Perfume we liked was Adagio, Bond Street, Black Rose, Coty’s L’Aimant or some of the Avon fragrances, Elegance or Topaz. Woolworth’s sold White Fire in its little red bottles with a gold pointed top. Evening in Paris was in a blue glass bottle and then there was California Poppy, which was cheaper but rather sickly smelling. Amongst the more expensive scents, if you could afford it, were Estee Lauder’s Youth Dew and Chanel No 5 or Max Factor’s Hypnotique.

Most of our make-up items were by Rimmel as everything in the range was 1/6d, or there was the Boots No 7 range and also Miners products. And who can forget the “spit and brush on” mascara! Disgusting! Panstick at 5/11d was often the foundation of choice and Gala lipsticks and nail varnish were popular too.

There were lots of chemists’ shops – two Claytons, two Wandless’, Fares, Timothy Whites...

At the Tow Bar the headline group on the Saturday night reappeared as the backing group on the Sunday. If there were no bands it was dancing to records. From the bar there would be Merrydown cider for 1/6d, Babycham, Pony (“the little drink with the big kick”), a lager and lime or splash out on a vodka and lime which cost about 4/6d. We also used to go to the RAOB (Buffs Club) on Strand Street and the Avon Club down at the rugby ground, and the Haven Club.

We would rush to get a copy of The Whitehaven News when it came out to see who was playing at the various venues that weekend and decide where to go. It was almost always the Tow Bar that won.

Among the local groups Ashley Kay’s Invaders were considered the best, and there was also The Phlock, Peasants Revolt, Lenny & The Silhouettes and a lad from Parton called Adam would always get up and sing with the local bands, his speciality was Shakin’ All Over. And there was always the radio, Radio Caroline and Radio Luxembourg 208 – a bit crackly but they played great music in the evening.

Spending teenage time in coffee bars was the norm. Ma’s was popular, next to the old Queens Cinema where most of the motorbike lads went. When it was pulled down the graffiti-ed walls should have been photographed, they could tell many a tale of some great nights!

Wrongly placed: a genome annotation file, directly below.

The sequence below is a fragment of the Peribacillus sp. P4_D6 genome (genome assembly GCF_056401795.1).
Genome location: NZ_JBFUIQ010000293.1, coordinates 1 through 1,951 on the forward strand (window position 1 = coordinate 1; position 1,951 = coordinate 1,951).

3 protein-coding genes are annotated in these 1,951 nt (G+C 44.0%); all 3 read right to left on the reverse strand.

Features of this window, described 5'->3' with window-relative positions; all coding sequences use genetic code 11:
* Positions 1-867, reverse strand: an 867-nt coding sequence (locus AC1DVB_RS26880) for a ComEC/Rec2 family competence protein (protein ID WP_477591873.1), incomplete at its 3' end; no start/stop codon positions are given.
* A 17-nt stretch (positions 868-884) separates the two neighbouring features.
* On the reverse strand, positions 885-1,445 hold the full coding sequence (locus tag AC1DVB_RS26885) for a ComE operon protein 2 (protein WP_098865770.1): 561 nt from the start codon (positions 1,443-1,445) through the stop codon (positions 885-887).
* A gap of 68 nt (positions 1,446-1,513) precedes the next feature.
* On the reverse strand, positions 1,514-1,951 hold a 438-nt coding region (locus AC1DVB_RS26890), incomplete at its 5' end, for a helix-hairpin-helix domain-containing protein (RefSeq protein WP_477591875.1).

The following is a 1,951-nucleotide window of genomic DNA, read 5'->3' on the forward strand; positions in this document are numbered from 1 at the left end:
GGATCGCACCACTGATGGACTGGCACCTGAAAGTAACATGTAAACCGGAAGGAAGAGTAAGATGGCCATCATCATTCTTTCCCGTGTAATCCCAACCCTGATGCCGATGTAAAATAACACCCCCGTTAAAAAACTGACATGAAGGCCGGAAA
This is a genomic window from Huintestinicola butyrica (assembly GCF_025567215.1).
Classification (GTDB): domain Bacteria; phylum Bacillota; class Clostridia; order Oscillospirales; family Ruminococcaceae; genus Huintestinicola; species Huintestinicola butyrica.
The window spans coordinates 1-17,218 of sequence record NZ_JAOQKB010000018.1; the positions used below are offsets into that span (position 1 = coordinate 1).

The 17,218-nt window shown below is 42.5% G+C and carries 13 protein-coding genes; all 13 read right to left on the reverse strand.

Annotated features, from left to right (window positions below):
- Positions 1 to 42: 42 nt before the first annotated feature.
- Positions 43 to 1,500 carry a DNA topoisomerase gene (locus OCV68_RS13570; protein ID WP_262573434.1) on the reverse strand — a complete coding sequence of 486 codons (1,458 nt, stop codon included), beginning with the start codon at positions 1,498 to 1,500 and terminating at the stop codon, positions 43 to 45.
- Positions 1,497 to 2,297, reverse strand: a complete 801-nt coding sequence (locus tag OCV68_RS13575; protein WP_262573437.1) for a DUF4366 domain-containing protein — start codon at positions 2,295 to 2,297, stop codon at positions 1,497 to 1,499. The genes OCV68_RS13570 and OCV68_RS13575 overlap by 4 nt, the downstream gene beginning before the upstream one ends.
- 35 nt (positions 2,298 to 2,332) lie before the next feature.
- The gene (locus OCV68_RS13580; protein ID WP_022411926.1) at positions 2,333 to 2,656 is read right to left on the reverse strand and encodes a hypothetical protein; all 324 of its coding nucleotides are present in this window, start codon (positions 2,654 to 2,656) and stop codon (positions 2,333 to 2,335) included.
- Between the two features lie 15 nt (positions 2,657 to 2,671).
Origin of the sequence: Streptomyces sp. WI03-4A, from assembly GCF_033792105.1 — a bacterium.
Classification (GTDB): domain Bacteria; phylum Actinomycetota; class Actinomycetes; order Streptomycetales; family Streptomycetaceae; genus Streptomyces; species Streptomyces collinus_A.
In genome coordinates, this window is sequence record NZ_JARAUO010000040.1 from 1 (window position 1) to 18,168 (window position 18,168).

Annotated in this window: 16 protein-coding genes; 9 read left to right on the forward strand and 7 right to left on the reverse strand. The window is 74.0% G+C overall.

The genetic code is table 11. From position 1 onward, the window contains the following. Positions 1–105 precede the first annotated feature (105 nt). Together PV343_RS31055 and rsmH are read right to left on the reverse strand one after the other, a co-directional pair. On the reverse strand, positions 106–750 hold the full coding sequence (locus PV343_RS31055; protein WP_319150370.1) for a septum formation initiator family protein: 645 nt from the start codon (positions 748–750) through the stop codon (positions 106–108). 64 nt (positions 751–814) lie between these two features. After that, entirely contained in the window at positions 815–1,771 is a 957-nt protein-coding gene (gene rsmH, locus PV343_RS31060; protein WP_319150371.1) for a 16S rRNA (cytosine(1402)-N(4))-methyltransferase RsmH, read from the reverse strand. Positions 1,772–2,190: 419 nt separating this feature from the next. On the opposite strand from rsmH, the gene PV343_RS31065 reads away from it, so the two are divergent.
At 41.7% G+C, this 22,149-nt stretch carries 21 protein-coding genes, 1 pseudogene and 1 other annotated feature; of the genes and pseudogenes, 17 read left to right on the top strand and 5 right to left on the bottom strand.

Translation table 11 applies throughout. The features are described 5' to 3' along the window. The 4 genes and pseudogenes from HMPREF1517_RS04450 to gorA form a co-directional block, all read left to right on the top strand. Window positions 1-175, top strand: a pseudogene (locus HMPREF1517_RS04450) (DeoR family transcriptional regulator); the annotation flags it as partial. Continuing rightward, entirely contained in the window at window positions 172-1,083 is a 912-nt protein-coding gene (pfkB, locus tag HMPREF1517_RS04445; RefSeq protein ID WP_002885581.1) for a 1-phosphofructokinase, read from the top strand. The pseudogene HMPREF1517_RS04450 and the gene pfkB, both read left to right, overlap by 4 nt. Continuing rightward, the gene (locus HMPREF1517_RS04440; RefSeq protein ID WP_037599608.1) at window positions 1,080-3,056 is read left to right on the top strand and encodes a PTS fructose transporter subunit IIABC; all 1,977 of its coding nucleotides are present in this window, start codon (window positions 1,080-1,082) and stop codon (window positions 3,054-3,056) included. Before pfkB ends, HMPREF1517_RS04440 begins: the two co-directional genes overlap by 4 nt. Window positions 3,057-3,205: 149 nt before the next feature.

Then there was the Espresso in the Market Place, with Franco at the helm. You would aim to make your Vimto, Coke or frothy hot chocolate last as long as possible before Franco realised and insisted you buy another drink or ship out. The juke box was a great draw. If you went near it with a coin, everyone would shout out their recommendation of which record to select. On King Street, opposite Woolworth’s, there was Amasanti’s where you could get a great fresh sandwich. And there was also the Fondant on Tangier Street and the Eclair on Church Street, both owned by the people who ran the Caramelle Cafe at the CMS bus station in Workington. We remember getting chips from Peeney’s in the Market Place or the Elnoca on Duke Street.

Summer days and weekends were spent on the beach at St Bees, with your transistor radio tuned to Radio Caroline, a pack of home-made sandwiches and a bottle of pop. Plenty of socialising too – no need for mobile phones, Facebook or Twitter.

Going to the pictures at the Queens, the Gaiety or the Empire was a popular pastime, especially if you were courting and got a quarter pound box of Milk Tray, Black Magic or Dairy Milk bought for you. Everyone always seemed to meet up with people at the Bus Station, either inside or out, or by the “green box” outside which could have told a tale or two.

If you visited people at the old Whitehaven Castle Hospital and were in the habit of wearing stiletto heels, you had to take your slippers to put on. They didn’t want heel marks all over the floors.

There was half-day closing on Wednesdays and shops were not open on Sundays except the little shop near St Nicholas’ Church. Sunday papers were sold from Roko’s doorway at the bottom of King Street or the doorway of Barr’s tobacconists on Lowther Street.

But best of all was the record shop on Lowther Street, complete with music booths. You could go into one of three booths at Gillett’s and listen to a couple of records and decide which one to buy. Wonderful vinyl LPs were around 30 shillings in either mono or stereo.

Brooks also sold records and you could also buy a radiogram there to play them on. That would cost around 50 guineas. Woolworths sold cover versions of records and, for a short time, Finlay’s sweet shop on Duke Street also sold records from an area at the back of the shop.

The whole of King Street was open to traffic and you had to keep out of the way of the Marchon wagons going to and fro from Kells to the harbour when there was a boat in. Lipton’s was the main supermarket in King Street and popular butchers were Donaldson’s in the Market Place and West’s in Roper Street. Barlows was the general ironmongers on Lowther Street; Skinners of Roper Street had all your decorating needs and there was Burnyeats for sporting and camping gear.

McConnell’s displayed their stock outside the shop with anoraks and shoes galore. It was a brilliant shop. Items needed for school, as now, could be found at W H Smith’s, and Callander & Dixons was good too. Remember the good old Grammar School magazine Gryphon.

Oh happy days!

Have your say

always remember some good scraps in empress,we always sat upstairs to watch.

Posted by cynical west cumbrian on 23 August 2013 at 19:15

I loved the 60,s allways looked forward to sat nights TOW BAR night.

Posted by kevin kelly on 8 June 2013 at 03:03